DNR Cites Community Safety for Traverse City Bear Euthanization

The saga of the Traverse City Bear has come to an unfortunate conclusion.

242858485 222940929870873 7338595996012251236 NA bear in busy Traverse City was relocated in April after being spotted in neighborhoods and parking lots, but he made his way back to Traverse City.

The DNR captured and euthanized the bear on Thurs.

“First we heard stories that he was frequenting Meijer and Lowe’s,” said Traverse City resident Pete Keeney. “I just never believed he’d be right outside our door.”

Kenney said the bear has made his way through his neighborhood, knocking down bird feeders, and even some low pear trees.

“The last couple of nights the dogs have just been going absolutely crazy,” he said. “I thought it was just a deer because we have so many deer, especially here in the woods back behind us, I didn’t think anything about it.”

His neighbors shared trail footage with him– and sure enough –there was the bear wandering through the wooded area.

“You might remember that in April of this year, we relocated the bear to an area near Alpena,” said DNR’s Public Outreach and Engagement Unit Manager Holly Vaughn. “We moved it about 90 miles away and within a little over a month, it had returned to the Traverse City area.”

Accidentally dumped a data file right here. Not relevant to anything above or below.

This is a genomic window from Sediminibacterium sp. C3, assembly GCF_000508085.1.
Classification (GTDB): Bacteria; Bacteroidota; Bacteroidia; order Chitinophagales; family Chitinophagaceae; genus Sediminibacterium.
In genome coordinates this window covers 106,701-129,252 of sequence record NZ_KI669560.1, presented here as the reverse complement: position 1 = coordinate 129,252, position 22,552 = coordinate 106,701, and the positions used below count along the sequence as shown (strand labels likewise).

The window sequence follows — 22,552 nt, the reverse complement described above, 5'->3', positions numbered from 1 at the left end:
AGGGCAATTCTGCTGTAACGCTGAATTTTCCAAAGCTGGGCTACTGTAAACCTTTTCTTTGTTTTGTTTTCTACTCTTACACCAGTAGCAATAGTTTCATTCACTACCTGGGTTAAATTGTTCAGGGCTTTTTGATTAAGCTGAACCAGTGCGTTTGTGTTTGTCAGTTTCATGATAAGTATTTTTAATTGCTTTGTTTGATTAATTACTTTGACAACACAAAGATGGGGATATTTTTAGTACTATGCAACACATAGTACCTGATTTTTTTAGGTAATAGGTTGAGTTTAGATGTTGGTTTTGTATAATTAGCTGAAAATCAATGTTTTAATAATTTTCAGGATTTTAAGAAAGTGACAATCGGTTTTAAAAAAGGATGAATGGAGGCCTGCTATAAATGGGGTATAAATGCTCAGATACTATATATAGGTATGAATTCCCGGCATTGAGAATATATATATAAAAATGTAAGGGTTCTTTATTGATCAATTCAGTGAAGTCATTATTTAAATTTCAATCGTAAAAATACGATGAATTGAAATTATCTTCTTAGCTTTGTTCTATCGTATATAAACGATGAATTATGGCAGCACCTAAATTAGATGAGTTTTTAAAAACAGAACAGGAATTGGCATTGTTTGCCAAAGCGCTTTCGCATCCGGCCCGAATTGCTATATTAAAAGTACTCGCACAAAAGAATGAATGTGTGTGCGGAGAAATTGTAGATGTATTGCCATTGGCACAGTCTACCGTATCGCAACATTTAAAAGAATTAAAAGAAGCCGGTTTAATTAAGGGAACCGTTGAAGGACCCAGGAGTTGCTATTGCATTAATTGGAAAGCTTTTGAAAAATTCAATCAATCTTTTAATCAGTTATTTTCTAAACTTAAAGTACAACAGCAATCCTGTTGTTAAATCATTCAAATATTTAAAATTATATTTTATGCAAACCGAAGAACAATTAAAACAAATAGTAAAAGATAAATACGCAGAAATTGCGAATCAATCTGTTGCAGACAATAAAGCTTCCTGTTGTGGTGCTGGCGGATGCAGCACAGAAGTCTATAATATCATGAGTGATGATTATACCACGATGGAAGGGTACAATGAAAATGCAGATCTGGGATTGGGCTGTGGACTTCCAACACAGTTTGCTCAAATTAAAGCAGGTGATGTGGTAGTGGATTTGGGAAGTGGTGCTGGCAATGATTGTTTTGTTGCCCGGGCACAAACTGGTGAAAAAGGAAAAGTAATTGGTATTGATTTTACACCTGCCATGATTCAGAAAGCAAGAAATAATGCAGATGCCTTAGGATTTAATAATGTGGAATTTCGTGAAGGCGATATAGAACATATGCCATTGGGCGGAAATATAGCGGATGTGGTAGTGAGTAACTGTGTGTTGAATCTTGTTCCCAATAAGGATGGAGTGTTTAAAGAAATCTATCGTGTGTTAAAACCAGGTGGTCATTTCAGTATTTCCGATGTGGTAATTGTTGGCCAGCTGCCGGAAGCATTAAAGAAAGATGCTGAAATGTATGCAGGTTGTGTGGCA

The DNR was able to capture the bear in a neighborhood within Traverse City.

“We had to make a decision about what to do with this bear,” said Vaughn.

That decision was to euthanize him — out of concern for public safety.

“It’s a decision the DNR never takes lightly and it’s always tough,” said Vaughn. “We had to weigh public safety and human welfare against the welfare of the bear.”

People online have been asking why the DNR didn’t relocate the bear to a bear sanctuary, or even the U.P., but the DNR says it’s just not that simple.

“The bear has been wild it’s entire life, and to put a wild bear in captivity is an extremely stressful situation,” said Vaughn. “We felt that this bear wouldn’t have had a good quality of life going from the wild into a captive situation.”

Keeney says he was frustrated with the decision at first, but understands why it was done.

“It’s sad to see any animal destroyed, but I think in this case it was a necessary evil.”

The memory of the Traverse City bear, well, that will live on online.

“There’s sour cream jokes, there’s roundabout jokes, and the bear will be right up there with them in his own legacy,” said Keeney.